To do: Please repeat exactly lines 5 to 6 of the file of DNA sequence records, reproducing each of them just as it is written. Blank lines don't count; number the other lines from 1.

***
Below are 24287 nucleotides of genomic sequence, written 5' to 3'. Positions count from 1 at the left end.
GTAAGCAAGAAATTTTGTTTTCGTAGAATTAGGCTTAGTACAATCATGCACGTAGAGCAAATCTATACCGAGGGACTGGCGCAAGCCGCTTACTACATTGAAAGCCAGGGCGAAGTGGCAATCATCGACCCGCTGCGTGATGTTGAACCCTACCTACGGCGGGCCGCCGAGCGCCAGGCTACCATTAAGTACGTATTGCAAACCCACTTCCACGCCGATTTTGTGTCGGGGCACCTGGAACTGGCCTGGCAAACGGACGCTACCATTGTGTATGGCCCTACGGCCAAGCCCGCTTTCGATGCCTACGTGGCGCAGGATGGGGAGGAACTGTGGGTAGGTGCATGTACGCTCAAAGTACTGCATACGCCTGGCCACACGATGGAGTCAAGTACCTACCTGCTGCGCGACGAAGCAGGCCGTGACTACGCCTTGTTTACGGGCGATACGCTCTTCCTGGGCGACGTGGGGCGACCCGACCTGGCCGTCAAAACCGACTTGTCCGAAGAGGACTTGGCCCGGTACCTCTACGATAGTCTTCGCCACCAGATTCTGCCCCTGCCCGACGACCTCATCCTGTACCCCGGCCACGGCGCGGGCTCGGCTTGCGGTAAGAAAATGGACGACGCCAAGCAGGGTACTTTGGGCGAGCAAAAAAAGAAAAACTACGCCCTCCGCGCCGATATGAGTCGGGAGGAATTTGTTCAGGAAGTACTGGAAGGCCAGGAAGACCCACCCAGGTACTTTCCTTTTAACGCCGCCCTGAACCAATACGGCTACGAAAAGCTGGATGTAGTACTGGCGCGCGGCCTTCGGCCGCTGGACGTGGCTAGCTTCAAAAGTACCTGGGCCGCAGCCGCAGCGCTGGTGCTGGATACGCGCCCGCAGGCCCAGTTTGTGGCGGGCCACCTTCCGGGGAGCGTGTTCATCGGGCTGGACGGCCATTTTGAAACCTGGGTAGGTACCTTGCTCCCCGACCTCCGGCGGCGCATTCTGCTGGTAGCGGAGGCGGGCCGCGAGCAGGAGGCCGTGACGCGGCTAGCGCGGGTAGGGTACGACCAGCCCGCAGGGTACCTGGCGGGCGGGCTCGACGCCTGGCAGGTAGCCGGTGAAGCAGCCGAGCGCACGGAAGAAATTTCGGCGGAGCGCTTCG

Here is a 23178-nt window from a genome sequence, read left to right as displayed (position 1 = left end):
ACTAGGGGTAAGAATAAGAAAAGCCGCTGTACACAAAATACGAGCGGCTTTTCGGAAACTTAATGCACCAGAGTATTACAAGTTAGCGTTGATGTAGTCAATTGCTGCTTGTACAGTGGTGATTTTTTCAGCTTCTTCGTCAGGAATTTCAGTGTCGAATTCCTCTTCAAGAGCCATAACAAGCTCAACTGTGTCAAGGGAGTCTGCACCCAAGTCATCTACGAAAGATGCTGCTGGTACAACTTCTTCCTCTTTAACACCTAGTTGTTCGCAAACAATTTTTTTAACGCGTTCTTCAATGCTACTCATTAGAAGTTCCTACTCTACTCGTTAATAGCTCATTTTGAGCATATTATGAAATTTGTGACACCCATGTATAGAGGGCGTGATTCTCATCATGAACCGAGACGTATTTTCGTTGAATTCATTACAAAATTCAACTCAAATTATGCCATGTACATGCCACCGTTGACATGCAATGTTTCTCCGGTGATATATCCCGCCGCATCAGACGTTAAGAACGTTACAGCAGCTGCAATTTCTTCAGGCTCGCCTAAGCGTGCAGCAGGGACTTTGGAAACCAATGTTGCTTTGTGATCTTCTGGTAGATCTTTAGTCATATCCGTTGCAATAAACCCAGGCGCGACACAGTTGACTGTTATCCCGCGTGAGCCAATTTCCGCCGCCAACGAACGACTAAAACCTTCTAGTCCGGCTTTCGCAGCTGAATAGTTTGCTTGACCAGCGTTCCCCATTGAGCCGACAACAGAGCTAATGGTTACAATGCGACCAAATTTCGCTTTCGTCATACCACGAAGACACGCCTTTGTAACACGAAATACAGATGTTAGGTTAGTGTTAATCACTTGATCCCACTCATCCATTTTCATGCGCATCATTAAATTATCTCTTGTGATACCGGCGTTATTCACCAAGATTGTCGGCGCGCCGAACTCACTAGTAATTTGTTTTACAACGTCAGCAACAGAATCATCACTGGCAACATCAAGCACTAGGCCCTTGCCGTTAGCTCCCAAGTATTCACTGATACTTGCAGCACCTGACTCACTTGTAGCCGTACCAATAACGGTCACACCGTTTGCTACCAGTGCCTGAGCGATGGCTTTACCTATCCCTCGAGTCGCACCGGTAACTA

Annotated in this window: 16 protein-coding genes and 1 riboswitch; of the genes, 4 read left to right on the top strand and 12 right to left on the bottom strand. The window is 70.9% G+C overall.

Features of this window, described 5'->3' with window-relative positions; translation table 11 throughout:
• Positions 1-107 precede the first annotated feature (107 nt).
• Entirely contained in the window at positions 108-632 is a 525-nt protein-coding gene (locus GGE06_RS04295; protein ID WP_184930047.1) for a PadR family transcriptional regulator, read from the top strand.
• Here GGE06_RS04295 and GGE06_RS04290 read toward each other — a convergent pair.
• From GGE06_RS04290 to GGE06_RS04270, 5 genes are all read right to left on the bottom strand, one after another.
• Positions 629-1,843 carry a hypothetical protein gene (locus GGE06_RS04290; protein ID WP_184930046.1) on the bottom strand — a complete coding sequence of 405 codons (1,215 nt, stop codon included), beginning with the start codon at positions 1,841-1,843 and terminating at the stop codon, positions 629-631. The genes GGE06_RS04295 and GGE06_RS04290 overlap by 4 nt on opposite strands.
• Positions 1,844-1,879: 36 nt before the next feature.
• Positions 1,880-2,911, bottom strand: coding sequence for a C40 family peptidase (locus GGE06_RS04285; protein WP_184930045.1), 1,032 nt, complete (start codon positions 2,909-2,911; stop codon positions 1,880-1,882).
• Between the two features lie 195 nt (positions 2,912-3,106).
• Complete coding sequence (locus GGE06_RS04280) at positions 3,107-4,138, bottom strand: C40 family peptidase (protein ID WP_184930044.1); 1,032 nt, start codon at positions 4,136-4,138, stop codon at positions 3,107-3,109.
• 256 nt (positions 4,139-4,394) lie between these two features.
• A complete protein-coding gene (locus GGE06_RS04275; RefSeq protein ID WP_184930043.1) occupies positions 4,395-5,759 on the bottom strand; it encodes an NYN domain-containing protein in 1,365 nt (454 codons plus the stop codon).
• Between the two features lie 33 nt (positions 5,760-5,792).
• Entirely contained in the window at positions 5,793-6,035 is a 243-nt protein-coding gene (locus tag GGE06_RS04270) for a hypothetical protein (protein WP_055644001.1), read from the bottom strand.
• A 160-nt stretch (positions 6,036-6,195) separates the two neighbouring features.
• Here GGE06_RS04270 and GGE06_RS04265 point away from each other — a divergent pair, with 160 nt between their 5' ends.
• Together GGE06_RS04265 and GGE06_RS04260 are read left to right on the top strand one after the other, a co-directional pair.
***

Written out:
Annotated in this window: 16 protein-coding genes and 1 riboswitch; of the genes, 4 read left to right on the top strand and 12 right to left on the bottom strand. The window is 70.9% G+C overall.

Features of this window, described 5'->3' with window-relative positions; translation table 11 throughout: